“…it is undeniable that something strange is happening in the U.S. labor market. Since the end of the Great Recession, job creation has not kept up with population growth. Corporate profits have doubled since 2000, yet median household income (adjusted for inflation) dropped from $55,986 to $51,017. At the same time, after-tax corporate profits as a share of gross domestic product increased from around 5 to 11 percent, while compensation of employees as a share of GDP dropped from around 47 to 43 percent. Somehow businesses are making more profit with fewer workers”. (Scientific American, July 2014)
e) The owners of capital in UED2 began to question the social contract which had led to their investment in education, training and long term employment for workers in UED1. That is, capital was deployed in a world market with many companies no longer committed to the people of one nation. Contributions of company taxation to national treasuries diminished drastically and continuously from the 1950s (Ritholtz 2011).
f) The owners of capital in UED2 invested heavily in the political manipulation of governments through lobbying and financial inducements.
i) It was particularly important to them to encourage international trade agreements to maximize the free cross-border flow of capital for maximum company profit (Dorling 2014, Garnaut 2014). The more easily such transfers could occur, the less they were dependent upon labour in any one country, and the more free they were to minimize taxation contributions to host societies.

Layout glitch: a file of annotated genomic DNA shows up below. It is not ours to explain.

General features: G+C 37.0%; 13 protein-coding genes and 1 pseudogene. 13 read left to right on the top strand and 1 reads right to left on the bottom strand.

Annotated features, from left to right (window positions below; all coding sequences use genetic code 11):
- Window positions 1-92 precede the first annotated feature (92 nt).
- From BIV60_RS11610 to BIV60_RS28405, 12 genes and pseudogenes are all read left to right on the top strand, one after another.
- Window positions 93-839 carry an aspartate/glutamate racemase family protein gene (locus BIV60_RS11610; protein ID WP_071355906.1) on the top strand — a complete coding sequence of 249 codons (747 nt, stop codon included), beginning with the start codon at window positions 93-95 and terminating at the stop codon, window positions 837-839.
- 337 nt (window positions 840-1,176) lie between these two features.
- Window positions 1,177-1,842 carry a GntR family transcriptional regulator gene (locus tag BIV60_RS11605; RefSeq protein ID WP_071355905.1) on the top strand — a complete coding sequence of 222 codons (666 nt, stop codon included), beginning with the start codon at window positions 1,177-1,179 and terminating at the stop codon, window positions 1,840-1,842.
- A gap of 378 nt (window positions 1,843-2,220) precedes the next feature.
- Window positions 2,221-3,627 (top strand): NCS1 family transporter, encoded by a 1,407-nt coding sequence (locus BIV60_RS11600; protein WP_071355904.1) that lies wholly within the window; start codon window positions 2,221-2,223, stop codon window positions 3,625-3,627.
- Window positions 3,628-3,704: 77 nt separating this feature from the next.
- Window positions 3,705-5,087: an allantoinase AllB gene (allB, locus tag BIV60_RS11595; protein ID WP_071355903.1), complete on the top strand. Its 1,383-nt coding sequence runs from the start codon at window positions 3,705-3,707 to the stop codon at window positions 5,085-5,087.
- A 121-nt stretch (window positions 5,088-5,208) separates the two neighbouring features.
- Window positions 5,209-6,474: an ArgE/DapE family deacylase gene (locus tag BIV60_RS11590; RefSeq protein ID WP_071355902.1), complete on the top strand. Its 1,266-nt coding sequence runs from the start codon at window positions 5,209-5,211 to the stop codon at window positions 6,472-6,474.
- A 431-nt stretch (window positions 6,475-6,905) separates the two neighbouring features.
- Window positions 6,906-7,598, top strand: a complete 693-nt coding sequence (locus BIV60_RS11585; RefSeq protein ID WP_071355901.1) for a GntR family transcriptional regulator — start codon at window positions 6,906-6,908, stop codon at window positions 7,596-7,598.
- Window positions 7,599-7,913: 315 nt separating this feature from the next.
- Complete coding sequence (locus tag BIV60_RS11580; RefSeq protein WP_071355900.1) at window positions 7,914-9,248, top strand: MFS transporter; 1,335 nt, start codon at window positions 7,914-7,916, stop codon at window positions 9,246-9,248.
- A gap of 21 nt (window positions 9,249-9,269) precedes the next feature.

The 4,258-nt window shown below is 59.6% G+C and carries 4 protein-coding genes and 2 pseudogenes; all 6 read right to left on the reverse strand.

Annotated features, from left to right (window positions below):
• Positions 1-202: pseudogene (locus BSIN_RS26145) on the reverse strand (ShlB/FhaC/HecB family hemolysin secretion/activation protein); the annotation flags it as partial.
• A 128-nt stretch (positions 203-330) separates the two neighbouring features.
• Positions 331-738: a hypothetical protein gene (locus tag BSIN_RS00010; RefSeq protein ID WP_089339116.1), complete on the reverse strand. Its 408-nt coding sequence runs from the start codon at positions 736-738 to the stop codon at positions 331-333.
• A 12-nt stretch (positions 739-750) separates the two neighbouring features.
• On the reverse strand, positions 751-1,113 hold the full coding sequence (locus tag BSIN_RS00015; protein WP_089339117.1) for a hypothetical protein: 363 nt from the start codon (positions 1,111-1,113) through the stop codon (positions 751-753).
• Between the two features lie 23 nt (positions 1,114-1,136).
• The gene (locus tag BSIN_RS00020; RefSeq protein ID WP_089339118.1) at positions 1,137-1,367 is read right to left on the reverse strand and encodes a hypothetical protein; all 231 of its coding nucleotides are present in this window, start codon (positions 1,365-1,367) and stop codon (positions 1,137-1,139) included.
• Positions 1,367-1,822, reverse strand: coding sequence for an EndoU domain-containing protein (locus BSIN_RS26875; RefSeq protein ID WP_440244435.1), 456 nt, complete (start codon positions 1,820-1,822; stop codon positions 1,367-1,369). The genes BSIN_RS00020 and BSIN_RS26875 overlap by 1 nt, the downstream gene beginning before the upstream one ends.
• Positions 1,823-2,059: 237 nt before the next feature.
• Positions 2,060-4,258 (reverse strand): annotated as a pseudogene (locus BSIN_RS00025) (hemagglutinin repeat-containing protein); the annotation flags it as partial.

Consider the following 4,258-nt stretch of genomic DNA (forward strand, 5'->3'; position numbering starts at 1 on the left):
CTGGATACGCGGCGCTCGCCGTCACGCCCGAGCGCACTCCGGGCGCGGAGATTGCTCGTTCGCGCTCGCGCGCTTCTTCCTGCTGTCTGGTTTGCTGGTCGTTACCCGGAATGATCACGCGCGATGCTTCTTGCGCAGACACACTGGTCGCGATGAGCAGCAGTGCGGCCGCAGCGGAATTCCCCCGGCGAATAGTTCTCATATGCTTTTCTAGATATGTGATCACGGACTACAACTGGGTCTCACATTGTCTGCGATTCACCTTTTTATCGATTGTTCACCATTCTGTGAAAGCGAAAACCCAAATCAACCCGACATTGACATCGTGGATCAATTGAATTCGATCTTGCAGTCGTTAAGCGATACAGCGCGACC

ii) A high proportion of the profits siphoned from host societies were warehoused in offshore tax havens. These warehoused funds were estimated to amount to up to $32 trillion dollars (British Parliamentary Tax Justice Network: TJN 2013), dwarfing the size of most economies and ceasing to benefit populations anywhere, or even their “owners” in any useful way. Neither the companies, nor supportive politicians seemed ready to comprehend this process as a form of treason.
i) Future consequences of UED2
12) The employment landscape post-UED2 will be a very different one from that which our parents knew.
a) On present indications (see the notes above) in the future only a minority of people will have secure, long term employment throughout their working lives.
b) A majority will have rather insecure employment for varying lengths of time.
c) Large numbers will have to retrain several times, many into totally different occupations.
d) In the least able section of the population, which is more or less unskilled, huge numbers of individuals will spend years unemployed because the kind of work they can do will simply not exist in sufficient quantity.
13) The consequences of the employment scenario outlined in 12) go to the core of our civilization.
a) What will be the psychological consequences on people of lifelong employment insecurity or unemployment?
b) How are the overall values of the society likely to change to fit this new reality? For example, will new forms of class discrimination emerge?
c) What will be the long-term political consequences of majority long term employment insecurity?